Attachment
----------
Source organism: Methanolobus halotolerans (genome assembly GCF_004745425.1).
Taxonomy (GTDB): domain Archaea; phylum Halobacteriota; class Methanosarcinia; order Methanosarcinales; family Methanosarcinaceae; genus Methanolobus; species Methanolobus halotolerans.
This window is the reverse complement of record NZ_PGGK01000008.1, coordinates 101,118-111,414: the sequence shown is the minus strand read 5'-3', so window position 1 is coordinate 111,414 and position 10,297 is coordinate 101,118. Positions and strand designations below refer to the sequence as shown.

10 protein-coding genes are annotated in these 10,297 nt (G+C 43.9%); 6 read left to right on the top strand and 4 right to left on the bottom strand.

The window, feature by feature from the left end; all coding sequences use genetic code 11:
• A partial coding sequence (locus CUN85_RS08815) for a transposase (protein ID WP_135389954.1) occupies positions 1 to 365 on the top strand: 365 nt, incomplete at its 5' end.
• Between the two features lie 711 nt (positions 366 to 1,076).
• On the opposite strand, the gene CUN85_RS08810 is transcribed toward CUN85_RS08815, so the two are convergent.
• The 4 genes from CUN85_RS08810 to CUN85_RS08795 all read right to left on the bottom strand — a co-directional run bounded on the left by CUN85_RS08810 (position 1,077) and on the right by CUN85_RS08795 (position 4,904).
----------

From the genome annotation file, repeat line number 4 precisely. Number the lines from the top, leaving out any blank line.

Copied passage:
10 protein-coding genes are annotated in these 10,297 nt (G+C 43.9%); 6 read left to right on the top strand and 4 right to left on the bottom strand.